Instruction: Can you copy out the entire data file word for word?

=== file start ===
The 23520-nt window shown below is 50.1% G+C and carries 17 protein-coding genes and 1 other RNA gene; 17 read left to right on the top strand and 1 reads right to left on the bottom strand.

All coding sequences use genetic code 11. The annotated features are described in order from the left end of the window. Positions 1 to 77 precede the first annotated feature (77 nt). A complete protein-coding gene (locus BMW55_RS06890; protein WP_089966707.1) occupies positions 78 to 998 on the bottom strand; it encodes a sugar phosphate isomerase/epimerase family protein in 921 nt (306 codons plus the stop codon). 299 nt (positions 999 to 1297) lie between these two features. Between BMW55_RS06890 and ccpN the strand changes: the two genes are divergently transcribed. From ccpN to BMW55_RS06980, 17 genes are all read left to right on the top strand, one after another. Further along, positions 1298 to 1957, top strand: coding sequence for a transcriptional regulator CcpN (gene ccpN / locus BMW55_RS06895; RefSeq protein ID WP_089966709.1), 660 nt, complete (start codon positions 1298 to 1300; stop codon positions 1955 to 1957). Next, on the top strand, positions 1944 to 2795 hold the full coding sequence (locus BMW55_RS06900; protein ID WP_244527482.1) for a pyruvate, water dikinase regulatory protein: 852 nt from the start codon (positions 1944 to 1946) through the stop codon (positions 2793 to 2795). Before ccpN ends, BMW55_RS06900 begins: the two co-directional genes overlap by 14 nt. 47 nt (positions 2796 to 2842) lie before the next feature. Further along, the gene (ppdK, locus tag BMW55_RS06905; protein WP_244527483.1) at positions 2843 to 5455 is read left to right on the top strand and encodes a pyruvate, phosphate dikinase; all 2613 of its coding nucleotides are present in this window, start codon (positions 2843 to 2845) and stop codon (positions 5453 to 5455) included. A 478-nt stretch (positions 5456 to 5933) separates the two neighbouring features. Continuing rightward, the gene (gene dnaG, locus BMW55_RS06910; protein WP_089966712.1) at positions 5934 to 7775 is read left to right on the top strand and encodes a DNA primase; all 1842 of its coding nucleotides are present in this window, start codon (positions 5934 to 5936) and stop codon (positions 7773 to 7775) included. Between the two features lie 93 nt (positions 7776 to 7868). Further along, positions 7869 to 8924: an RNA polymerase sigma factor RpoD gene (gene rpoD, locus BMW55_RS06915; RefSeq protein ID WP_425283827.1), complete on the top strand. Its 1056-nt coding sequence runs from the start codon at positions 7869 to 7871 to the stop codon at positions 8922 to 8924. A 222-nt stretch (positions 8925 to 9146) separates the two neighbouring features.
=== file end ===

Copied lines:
The 23520-nt window shown below is 50.1% G+C and carries 17 protein-coding genes and 1 other RNA gene; 17 read left to right on the top strand and 1 reads right to left on the bottom strand.

All coding sequences use genetic code 11. The annotated features are described in order from the left end of the window. Positions 1 to 77 precede the first annotated feature (77 nt). A complete protein-coding gene (locus BMW55_RS06890; protein WP_089966707.1) occupies positions 78 to 998 on the bottom strand; it encodes a sugar phosphate isomerase/epimerase family protein in 921 nt (306 codons plus the stop codon). 299 nt (positions 999 to 1297) lie between these two features. Between BMW55_RS06890 and ccpN the strand changes: the two genes are divergently transcribed. From ccpN to BMW55_RS06980, 17 genes are all read left to right on the top strand, one after another. Further along, positions 1298 to 1957, top strand: coding sequence for a transcriptional regulator CcpN (gene ccpN / locus BMW55_RS06895; RefSeq protein ID WP_089966709.1), 660 nt, complete (start codon positions 1298 to 1300; stop codon positions 1955 to 1957). Next, on the top strand, positions 1944 to 2795 hold the full coding sequence (locus BMW55_RS06900; protein ID WP_244527482.1) for a pyruvate, water dikinase regulatory protein: 852 nt from the start codon (positions 1944 to 1946) through the stop codon (positions 2793 to 2795). Before ccpN ends, BMW55_RS06900 begins: the two co-directional genes overlap by 14 nt. 47 nt (positions 2796 to 2842) lie before the next feature. Further along, the gene (ppdK, locus tag BMW55_RS06905; protein WP_244527483.1) at positions 2843 to 5455 is read left to right on the top strand and encodes a pyruvate, phosphate dikinase; all 2613 of its coding nucleotides are present in this window, start codon (positions 2843 to 2845) and stop codon (positions 5453 to 5455) included. A 478-nt stretch (positions 5456 to 5933) separates the two neighbouring features. Continuing rightward, the gene (gene dnaG, locus BMW55_RS06910; protein WP_089966712.1) at positions 5934 to 7775 is read left to right on the top strand and encodes a DNA primase; all 1842 of its coding nucleotides are present in this window, start codon (positions 5934 to 5936) and stop codon (positions 7773 to 7775) included. Between the two features lie 93 nt (positions 7776 to 7868). Further along, positions 7869 to 8924: an RNA polymerase sigma factor RpoD gene (gene rpoD, locus BMW55_RS06915; RefSeq protein ID WP_425283827.1), complete on the top strand. Its 1056-nt coding sequence runs from the start codon at positions 7869 to 7871 to the stop codon at positions 8922 to 8924. A 222-nt stretch (positions 8925 to 9146) separates the two neighbouring features.